“Roger the Dodger”
QB | Junior | United States Naval Academy
In 1963, Staubach became the second Naval Academy football player in four years to win the Heisman Trophy.
Known as “Roger the Dodger,” all he did as a junior quarterback was lead Navy to a ranking of second in the country and a berth in the Cotton Bowl, where he set Bowl records for pass completions (21-of-31) and yards passing (228). The Midshipmen posted wins over West Virginia, Michigan, Notre Dame and Maryland that season. He completed 106 passes in 161 attempts for 1,474 yards, while earning consensus All-America honors, as well as the Maxwell Trophy and Walter Camp Memorial Trophy.
At one time, Staubach, who was hampered by injuries in his senior season of 1964, had set 28 Naval Academy records in football. He also had some outstanding performances as a varsity baseball player and a brief but significant moment as a varsity basketball player. He lettered in baseball three-straight years (1963-65) as an outfielder and pitcher. In 1963, he hit .420, and in 1965 he was the team captain. He also won a letter in basketball in 1962-63.
Staubach was the recipient of the Thompson Trophy Cup at the Academy for three-consecutive years and was the 1965 winner of the Naval Academy Athletic Association Sword. He was the first sophomore to win the Thompson Trophy Cup and is its only three-time winner. He was only the fourth midshipman since 1900 to win both the Thompson Trophy Cup and NAAA Sword.
After four years in the U. S. Navy, including a tour in Vietnam, Staubach joined the Dallas Cowboys and led that team to unprecedented heights. Again, displaying the daring play he had shown at Navy, Staubach directed the Cowboys to 23 fourth-quarter comeback wins, 14 in the final two minutes of a game or in overtime. He played 11 season with the Cowboys and led them to the Super Bowl four times, including world championships in 1972 and 1978. The Cowboys were 90-31 with Staubach as their starting quarterback.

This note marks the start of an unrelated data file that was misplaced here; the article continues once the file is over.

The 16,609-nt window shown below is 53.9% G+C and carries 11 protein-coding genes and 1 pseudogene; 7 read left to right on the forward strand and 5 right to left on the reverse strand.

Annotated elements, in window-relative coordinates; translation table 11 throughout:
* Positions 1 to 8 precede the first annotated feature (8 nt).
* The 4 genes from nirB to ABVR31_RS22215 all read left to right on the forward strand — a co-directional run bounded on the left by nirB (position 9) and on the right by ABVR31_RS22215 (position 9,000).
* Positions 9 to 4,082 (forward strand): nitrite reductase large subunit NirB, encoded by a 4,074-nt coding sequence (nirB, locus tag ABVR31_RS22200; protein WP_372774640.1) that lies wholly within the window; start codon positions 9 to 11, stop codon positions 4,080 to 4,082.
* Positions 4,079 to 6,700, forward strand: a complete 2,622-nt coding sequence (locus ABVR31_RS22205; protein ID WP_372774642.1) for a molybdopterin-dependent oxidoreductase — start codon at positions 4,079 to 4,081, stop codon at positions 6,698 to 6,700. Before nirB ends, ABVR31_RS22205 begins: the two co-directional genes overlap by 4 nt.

Among his awards were the NFL Players Association Most Valuable Player and The Sporting News NFL Player of the Year in 1971, Most Valuable Player of Super Bowl VI (1972), Washington Touchdown Club NFC Player of the Year in 1976 and 1978, NFC Pro Bowl selection five times, the Vince Lombardi Sportsman of the Year Award in 1975, NFL Players’ Association NFC Offensive Player of the Year (1978), and the Byron “Whizzer” White Humanitarian Award in 1979.
Staubach was named Walter Camp Foundation Man of the Year in 1985, was selected to the Pro Football Hall of Fame in 1985, his first year of eligibility.
The football locker room in Ricketts Hall was named in his honor in 1996 and in 2008, Staubach received the National Football Foundation’s Gold Medal, the highest honor one can receive from that organization. Staubach has also been honored as a “Distinguished Graduate” of the United States Naval Academy.
He recently was named to the Walter Camp All-Century Team, was elected into the Cotton Bowl Hall of Fame, spearheaded a successful movement to land North Texas and the Dallas Cowboys the Super Bowl in 2011 and was named to the Navy-Marine Corps Memorial Stadium All-Stadium Team.
Staubach is a member of the Board of Directors at Jones Lang LaSalle.
He was inducted into the National Football Foundation and Hall of Fame in 1981.